On the Angst of Travelers

IMG_1046_editI was in northern Hungary, and I needed a break from my traveling partner. After weeks together, we strained under the expectations we laid on one another.

I saw the town name Egerszólát next to an arrow pointing west on my map of Eger. In my Lonely Planet, I scoured the chapter and the author noted only that it was a quaint wine town. That was the only reference. No dot marked the location of the town, just an arrow at the map’s edge: 13 kilometers west.

I decided to walk there. My travel partner decided to spend the day sightseeing in town.

I didn’t get a different map. I didn’t check my GPS on my smart phone because I hadn’t paid to have my phone work abroad. I didn’t ask for directions.

The arrow would suffice. I wanted to feel the pavement under my feet; I wanted to feel like an explorer, I wanted to feel the magic of being somewhere foreign to me.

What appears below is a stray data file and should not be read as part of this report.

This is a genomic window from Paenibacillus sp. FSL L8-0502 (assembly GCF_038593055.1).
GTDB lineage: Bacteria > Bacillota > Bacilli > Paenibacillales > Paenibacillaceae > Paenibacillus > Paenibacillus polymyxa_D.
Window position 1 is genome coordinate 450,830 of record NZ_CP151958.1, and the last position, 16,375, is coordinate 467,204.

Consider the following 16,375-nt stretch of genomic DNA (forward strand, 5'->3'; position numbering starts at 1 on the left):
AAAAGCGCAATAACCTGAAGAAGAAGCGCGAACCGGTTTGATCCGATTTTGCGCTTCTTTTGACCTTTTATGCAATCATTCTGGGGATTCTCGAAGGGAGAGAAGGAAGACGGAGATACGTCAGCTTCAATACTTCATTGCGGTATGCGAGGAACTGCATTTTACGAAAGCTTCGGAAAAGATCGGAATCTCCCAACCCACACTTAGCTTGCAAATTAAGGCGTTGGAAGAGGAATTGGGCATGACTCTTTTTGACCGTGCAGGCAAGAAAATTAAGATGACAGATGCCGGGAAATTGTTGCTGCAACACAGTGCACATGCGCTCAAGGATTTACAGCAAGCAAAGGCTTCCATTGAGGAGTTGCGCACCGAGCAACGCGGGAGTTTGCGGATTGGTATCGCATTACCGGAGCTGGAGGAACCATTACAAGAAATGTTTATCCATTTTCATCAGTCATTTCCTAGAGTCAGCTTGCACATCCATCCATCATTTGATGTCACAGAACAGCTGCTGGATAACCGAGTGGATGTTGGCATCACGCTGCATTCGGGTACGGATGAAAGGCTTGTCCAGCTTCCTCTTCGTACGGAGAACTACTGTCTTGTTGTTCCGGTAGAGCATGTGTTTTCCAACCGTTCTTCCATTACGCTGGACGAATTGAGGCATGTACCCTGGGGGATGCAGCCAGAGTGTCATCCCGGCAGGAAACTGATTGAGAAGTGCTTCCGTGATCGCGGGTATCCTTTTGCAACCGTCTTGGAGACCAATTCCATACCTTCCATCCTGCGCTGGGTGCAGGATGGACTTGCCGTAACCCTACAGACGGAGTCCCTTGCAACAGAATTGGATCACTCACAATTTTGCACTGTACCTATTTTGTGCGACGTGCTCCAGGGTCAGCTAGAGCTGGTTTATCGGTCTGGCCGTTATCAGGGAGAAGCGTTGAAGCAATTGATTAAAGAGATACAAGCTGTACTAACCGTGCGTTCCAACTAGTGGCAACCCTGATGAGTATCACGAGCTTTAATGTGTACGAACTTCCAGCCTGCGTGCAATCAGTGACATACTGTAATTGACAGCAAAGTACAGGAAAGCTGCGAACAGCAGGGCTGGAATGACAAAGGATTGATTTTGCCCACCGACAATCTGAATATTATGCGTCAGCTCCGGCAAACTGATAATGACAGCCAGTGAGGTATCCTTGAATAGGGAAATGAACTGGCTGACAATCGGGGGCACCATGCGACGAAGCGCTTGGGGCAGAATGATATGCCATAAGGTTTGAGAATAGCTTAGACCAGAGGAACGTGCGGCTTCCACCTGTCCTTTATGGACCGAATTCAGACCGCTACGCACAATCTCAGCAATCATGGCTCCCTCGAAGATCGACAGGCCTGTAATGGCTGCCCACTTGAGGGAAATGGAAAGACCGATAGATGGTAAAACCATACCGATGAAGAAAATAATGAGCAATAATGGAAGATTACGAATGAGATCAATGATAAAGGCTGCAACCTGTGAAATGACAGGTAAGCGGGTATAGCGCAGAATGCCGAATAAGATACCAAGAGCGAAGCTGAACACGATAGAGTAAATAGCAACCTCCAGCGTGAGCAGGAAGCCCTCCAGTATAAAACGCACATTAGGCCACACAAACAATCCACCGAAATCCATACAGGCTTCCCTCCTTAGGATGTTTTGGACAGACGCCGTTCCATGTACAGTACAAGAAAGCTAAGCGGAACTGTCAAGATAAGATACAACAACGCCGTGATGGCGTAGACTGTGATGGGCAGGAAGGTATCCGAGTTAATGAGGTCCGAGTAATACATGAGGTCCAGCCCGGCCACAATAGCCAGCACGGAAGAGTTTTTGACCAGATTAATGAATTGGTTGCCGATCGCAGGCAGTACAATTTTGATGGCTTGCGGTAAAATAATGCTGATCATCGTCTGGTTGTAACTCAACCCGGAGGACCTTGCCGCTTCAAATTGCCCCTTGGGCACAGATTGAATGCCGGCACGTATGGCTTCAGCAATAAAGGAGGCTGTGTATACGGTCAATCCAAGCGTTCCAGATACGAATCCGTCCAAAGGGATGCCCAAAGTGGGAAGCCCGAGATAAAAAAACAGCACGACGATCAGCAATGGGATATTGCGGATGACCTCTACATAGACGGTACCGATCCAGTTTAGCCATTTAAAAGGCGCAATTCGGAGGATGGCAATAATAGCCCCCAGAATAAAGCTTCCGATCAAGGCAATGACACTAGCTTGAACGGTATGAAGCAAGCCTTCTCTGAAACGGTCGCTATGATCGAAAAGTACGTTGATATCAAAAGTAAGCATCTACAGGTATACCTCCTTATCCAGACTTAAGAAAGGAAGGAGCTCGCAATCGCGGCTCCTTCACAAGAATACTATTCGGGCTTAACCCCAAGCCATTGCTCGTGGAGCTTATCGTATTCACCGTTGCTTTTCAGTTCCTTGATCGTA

At breakfast I pocketed a roll and an apple and tucked them in my backpack.

I walked to the edge of town and checked the map. I matched the curve in the road to the curve at the edge of the map. Same enough.

A narrow shoulder banked one side of the two-lane road paved for roadsters, not sports utility vehicles. I walked. A man in shorts and no shirt traipsed out of the woods. He was bearded and if I had been in a California mountain town, I might have thought him a marijuana farmer or a serial killer. But I was in Hungary, a place unfamiliar to me; I smiled and nodded hello.

I walked. It was a lone stretch of road. The forest gave way to fields of grapevines. I didn’t see many signs. I did see farmhouses speckling the horizon. I didn’t see other walkers. Still, I wanted to see this offshoot town described as quaint, yet not worth a description or a dot.

A car stopped and backed up toward me. A woman rolled down the window. “[Insert Hungarian words I don’t understand here.]”

I shook my head and pointed forward.

She smiled and gestured at whom I presumed to be her husband. They looked so much older than I was at the time, but now thinking back, they just looked so much more content.